Native to India and tropical Asia, these old Southern favorites combine handsome foliage with showy, often deliciously fragrant flowers. Rich green, alternate leaves ascend stems growing from stout rhizomes. In late summer or early fall, blossoms in dense spikes open from cones of overlapping bracts at the ends of stalks. Plants are evergreen in the Tropical South, deciduous elsewhere. Use them in borders or grow in containers. Southern specialty growers offer dozens of species and selections in heights from 29 ft., in colors ranging from white and cream through pink to redand a host of yellow, orange, and salmon shades.
H. coccineum. RED GINGER LILY. Zones LS, CS, TS; USDA 8-11. To 69 ft. tall, with leaves to 20 in. long and 2 in. wide. Particularly showy, bearing orange-scarlet flowers with prominent red stamens on blossom spikes to 10 in. long. 'Disney' has bluish gray foliage and reddish stems and leaf undersides. 'Slim's Orange' is dwarf, to just 3 ft. tall.
H. coronarium. COMMON GINGER LILY, BUTTERFLY GINGER. Zones MS, LS, CS, TS; USDA 7-11. To 37 ft. high, with leaves 824 in. long and 25 in. wide. White flowers in 6- to 12-in.-long clusters are especially fragrant; good cut flowers.
H. flavum. GOLDEN BUTTERFLY GINGER. Zones LS, CS, TS; USDA 8-11. Old Southern favorite. To 57 ft. tall, with oblong leaves 420 in. long and 14 in. wide. Dense, 6-in. spikes of particularly fragrant, rich yellow-orange flowers with orange spots on the tips.
H. gardnerianum. KAHILI GINGER. Zones LS, CS, TS; USDA 8-11. To 8 ft. high, with leaves 818 in. long, 46 in. wide. Pure yellow flowers with dark orange stamens are borne in 112-ft.-long spikes. 'Compactum' grows about 4 ft. tall.
H. greenii. Zones LS, CS, TS; USDA 8-11. To 35 ft. tall. Leaves 810 in. long, 2 in. wide are held on red stems; orange-red flowers in 5-in. spikes.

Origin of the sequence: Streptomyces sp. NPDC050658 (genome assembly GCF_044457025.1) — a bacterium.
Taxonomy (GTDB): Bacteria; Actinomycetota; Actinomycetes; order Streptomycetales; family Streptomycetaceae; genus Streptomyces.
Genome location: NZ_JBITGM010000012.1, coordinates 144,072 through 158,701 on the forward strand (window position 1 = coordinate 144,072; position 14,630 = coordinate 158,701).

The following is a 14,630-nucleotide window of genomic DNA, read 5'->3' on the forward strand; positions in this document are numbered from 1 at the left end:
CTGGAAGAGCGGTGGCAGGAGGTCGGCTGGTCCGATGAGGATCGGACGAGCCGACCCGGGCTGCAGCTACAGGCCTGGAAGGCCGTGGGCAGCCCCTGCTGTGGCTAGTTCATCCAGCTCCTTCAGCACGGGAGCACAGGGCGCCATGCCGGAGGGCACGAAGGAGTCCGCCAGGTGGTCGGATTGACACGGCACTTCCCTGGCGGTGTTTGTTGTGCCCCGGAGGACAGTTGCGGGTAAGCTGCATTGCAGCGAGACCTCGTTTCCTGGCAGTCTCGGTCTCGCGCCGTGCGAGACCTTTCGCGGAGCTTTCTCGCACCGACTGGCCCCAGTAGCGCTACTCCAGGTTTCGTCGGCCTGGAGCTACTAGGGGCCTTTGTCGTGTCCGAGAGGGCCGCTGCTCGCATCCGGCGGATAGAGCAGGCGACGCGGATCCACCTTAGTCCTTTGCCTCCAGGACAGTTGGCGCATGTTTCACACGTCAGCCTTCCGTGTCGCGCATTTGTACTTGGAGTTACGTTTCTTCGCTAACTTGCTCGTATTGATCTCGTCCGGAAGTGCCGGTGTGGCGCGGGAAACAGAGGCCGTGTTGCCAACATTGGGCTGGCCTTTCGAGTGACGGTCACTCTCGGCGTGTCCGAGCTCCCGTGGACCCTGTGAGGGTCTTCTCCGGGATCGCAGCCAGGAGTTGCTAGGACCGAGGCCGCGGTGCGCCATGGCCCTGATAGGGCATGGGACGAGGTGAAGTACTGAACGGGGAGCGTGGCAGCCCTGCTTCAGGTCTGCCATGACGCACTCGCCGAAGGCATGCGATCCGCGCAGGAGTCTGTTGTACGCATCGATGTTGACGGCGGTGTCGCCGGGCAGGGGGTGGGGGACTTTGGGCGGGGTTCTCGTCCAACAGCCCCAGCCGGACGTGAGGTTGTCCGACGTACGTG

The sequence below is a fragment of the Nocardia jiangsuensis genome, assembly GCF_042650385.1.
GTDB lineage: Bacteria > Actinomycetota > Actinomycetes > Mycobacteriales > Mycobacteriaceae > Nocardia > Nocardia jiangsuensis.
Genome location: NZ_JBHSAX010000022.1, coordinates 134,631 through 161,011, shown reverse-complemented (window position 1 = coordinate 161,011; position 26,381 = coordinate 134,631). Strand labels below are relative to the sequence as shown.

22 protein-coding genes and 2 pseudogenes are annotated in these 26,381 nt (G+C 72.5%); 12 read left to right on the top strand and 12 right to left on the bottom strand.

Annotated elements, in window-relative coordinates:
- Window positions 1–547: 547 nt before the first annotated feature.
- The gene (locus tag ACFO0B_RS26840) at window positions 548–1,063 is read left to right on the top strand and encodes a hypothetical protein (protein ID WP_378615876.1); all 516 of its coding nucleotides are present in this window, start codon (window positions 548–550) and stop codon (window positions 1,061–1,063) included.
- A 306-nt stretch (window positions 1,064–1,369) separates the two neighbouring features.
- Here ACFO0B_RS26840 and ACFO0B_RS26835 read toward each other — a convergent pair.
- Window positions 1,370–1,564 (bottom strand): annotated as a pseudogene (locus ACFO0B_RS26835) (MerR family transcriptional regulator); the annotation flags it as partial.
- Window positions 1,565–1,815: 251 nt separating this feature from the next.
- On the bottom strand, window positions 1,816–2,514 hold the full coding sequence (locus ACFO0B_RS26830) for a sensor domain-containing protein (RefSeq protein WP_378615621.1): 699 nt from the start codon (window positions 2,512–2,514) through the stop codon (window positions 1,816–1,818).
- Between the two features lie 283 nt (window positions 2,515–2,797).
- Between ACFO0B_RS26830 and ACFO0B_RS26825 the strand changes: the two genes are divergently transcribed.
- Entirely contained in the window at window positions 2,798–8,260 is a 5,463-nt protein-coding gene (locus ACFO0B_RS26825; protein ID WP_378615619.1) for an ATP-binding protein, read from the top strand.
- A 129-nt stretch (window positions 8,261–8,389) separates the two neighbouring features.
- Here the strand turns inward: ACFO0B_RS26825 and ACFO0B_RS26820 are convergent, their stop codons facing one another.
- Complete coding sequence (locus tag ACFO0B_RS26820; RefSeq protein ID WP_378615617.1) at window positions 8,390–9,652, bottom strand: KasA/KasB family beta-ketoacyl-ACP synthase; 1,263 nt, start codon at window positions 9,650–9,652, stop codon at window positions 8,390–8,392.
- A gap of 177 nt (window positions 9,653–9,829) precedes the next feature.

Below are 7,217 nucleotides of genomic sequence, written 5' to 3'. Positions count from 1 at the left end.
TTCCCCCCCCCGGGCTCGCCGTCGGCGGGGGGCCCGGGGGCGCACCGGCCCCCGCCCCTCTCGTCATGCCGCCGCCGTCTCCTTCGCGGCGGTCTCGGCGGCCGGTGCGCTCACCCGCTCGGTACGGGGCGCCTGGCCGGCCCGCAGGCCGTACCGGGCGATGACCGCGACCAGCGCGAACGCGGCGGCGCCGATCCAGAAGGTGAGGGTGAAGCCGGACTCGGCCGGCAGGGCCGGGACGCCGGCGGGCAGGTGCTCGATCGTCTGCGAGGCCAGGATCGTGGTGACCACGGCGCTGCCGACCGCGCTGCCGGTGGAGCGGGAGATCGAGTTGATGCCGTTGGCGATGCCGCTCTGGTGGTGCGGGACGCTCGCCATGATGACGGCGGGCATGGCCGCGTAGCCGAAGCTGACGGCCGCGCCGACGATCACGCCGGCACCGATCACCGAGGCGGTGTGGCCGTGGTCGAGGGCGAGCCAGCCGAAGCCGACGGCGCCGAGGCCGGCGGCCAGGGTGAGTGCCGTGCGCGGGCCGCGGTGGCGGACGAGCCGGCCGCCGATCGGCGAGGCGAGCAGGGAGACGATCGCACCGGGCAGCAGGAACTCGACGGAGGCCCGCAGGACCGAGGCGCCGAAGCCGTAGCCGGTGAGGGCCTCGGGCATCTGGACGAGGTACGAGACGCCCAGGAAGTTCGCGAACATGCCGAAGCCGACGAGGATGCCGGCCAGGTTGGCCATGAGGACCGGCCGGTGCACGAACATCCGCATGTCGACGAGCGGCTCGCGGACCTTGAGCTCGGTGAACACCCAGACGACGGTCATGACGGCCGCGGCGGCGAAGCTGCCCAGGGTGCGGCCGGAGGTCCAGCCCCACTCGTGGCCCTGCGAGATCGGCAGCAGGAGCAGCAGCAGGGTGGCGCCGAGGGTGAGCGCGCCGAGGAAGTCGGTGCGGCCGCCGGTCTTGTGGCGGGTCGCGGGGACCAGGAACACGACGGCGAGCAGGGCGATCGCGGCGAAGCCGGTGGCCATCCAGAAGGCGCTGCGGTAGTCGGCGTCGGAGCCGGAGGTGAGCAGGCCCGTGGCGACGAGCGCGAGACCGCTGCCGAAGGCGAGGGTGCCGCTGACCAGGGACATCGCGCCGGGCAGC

H. hasseltii. Zones LS, CS, TS; USDA 8-11. Small plant (to just 2 ft.), with broadly lance-shaped leaves to 112 ft. long. Spidery-looking white flowers in slender spikes. Seedpods split to reveal pretty red seeds.
H. hybrids. Zones MS (lower half), LS, CS, TS; USDA 7-11. These hybrids feature excellent foliage and blossoms; all are worth trying. Leaves are typically large, lance shaped, and rich green.
'Anne Bishop'. Choice plant to 5 ft. tall, with large spikes of rich golden orange flowers that fade to golden yellow. Very fragrant.
'Daniel Weeks'. Among the longest-blooming ginger lilies, with stems to 4 ft. tall, carrying yellow flowers with a darker gold throat. Grows quickly, making a clump 34 ft. wide in its second year. Honeysuckle fragrance.
'Doctor Moy'. Handsome foliage speckled with white. Stalks to 3 ft. tall bear peachy orange blooms with a darker orange throat. Fragrant.
'Elizabeth'. Among the most impressive of the ginger lilies, with towering 9-ft.-tall stems carrying huge reddish orange flowers. Honeysuckle fragrance.
'Flaming Torch'. Robust grower to 7 ft. tall, with foot-long spikes of orange flowers; may bloom once in midsummer and again in fall.
'Golden Butterfly'. Stems 6 ft. tall are topped with bright orange flowers with red stamens.
'Kinkaku'. To 6 ft. tall, with large, pale peach flowers.
'Luna Moth'. Compact growth to 34 ft. tall, with large, fragrant, white flowers.
'Moy Giant'. To 7 ft. tall, featuring large clusters of pale yellow blossoms with a darker yellow throat. Very fragrant.
'Palani'. Strong grower to 8 ft. tall, with bright orange blooms.
'Pink V'. Grows 57 ft. tall, with lightly scented, creamy apricot flowers and red stamens. Citrus fragrance.
'Pradhan'. To 7 ft. Creamy white blooms with peach-tinged yellow throats and pink stamens.
'Tara'. To 6 ft. tall, with gray-green leaves and bottlebrush spikes of bright orange blooms.
'Vanilla Ice'. To 3 ft. tall, with bright green leaves heavily striped and speckled in creamy white. Flowers are peachy pink. Remove any larger, nonvariegated shoots promptly. Very fragrant.
Ginger lilies need moist, well-drained soil that contains lots of organic matter. Cutting back old stems after the flowers fade encourages new growth. Propagate by division in late fall or early spring.